Four minutes is all it took for the game to be put to bed once and for all. Emerson Royal, someone who is clearly not made for Angeball, recovered the ball after a poor touch from Salah, only to doddle completely before Harvey Elliott – Sunday’s player of the match – latched on to a poor touch of Royal’s own to deliver a pinpoint cross on to Cody Gakpo’s noggin. A cross that came under no pressure from the makeshift Spurs left-back.

That pathetic sequence of play summarised an awful performance from the Londoners, who could only stand and watch as Elliott capped off his performance with the best goal of his career, skipping past Rodrigo Bentancur and smashing the ball into the top corner from 25 yards. Postage stamp.

The result was in the bag after a difficult run of results for Liverpool and after 70 minutes of everything that is wrong with Angeball, we witnessed a lot of what is great about it; from a Spurs point of view that is. Whether it is played at a high or low level, it is wonderful for the neutral.

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The game somehow finished 4-2, in what was ridiculously flattering for Spurs after being second-best in every department for the opening 70 minutes of the game.

James Maddison and Richarlison were introduced shortly after Liverpool’s fourth and they did make a difference. The latter added a bit of bite to a weak Spurs attack, while Maddison got things ticking in the final third with a decent cameo.

While Liverpool were unlucky not to have an even more handsome lead, Spurs might even look back and think they could have snatched the most unlikely of draws. Heung-min Son missed an absolute sitter after receiving the ball from seven yards out with no defender around him. That threatened to give the visitors a second wind before Richarlison’s goal to make it 4-1, which absolutely did.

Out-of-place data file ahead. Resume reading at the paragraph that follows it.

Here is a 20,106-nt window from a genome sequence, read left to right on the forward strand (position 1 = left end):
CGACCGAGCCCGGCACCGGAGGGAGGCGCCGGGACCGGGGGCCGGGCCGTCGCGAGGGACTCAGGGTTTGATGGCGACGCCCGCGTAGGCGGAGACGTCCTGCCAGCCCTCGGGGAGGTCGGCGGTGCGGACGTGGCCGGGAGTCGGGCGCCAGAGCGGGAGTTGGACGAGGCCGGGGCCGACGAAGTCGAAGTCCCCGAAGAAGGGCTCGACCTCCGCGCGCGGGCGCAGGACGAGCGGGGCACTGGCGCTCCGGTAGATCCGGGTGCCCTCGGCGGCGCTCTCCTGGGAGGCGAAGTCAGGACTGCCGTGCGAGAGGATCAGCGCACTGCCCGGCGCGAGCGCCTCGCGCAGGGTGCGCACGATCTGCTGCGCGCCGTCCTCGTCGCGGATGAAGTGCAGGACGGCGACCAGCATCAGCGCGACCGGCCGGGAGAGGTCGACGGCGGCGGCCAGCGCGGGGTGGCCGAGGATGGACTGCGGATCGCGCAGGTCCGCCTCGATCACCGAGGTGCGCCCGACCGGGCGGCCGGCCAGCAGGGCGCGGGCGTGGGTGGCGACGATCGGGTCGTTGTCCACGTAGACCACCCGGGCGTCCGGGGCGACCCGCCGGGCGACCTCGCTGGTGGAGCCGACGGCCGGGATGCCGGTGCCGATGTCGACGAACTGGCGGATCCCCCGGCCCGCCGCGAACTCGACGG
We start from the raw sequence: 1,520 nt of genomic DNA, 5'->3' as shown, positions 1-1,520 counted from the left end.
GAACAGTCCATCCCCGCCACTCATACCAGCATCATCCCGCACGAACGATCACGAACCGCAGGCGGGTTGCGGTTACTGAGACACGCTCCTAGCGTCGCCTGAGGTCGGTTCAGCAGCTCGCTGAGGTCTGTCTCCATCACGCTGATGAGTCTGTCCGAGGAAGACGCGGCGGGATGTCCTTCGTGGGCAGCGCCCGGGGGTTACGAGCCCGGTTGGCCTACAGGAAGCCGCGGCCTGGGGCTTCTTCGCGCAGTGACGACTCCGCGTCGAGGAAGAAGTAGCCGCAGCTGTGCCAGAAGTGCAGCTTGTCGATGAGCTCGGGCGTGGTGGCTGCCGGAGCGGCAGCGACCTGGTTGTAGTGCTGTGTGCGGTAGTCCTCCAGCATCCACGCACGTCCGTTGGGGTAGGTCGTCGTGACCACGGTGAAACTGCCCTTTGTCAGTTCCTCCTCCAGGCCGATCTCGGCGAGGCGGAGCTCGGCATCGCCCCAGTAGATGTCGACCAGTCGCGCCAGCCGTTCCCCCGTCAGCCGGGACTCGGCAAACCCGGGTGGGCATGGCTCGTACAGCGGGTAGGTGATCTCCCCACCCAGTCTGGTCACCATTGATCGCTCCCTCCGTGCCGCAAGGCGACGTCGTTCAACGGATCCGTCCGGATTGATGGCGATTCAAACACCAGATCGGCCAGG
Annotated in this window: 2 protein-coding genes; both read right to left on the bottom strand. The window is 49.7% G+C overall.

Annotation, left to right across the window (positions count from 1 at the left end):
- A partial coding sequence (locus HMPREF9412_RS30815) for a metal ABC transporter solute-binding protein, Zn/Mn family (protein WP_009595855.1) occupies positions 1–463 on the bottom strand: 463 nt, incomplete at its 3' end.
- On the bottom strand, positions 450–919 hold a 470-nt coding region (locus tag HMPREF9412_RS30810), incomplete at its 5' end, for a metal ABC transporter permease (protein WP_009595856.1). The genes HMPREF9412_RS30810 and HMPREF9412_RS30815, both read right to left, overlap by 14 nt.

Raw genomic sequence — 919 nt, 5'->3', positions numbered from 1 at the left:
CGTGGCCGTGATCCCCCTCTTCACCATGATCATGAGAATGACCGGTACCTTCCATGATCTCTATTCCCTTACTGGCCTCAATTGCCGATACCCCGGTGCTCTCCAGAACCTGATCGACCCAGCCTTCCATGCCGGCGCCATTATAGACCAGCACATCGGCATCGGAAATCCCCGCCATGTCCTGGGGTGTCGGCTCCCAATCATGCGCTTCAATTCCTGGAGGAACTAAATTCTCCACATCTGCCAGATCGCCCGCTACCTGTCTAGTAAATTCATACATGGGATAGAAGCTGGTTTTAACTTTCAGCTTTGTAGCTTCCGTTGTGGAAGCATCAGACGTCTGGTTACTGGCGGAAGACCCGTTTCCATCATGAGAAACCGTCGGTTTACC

Scoring at the same end as he did last season, the former Everton favourite’s celebration was slightly different this time around, but the result was the same.

Liverpool then became more open than Spurs were at any point before. They were getting sliced through as Angeball provided wave after wave of attack. Son got his goal to make it 4-2 and we sat up and wondered if there was a chance.

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Unfortunately for Big Ange, it was too late in the day to snatch a terrific point.

After being convinced for 70 minutes that Postecoglou has to swallow his pride and set up a bit differently in these matches, we are left knowing some people will say ‘The signs are there’ and defending the fact they scored twice and did not lose by more than two.

That is what makes Angeball and Spurs so entertaining, though. While we think they will benefit from a tweak here or there, deep down, we hope they stick with it. Just because it makes for good football matches. And we live for good football matches.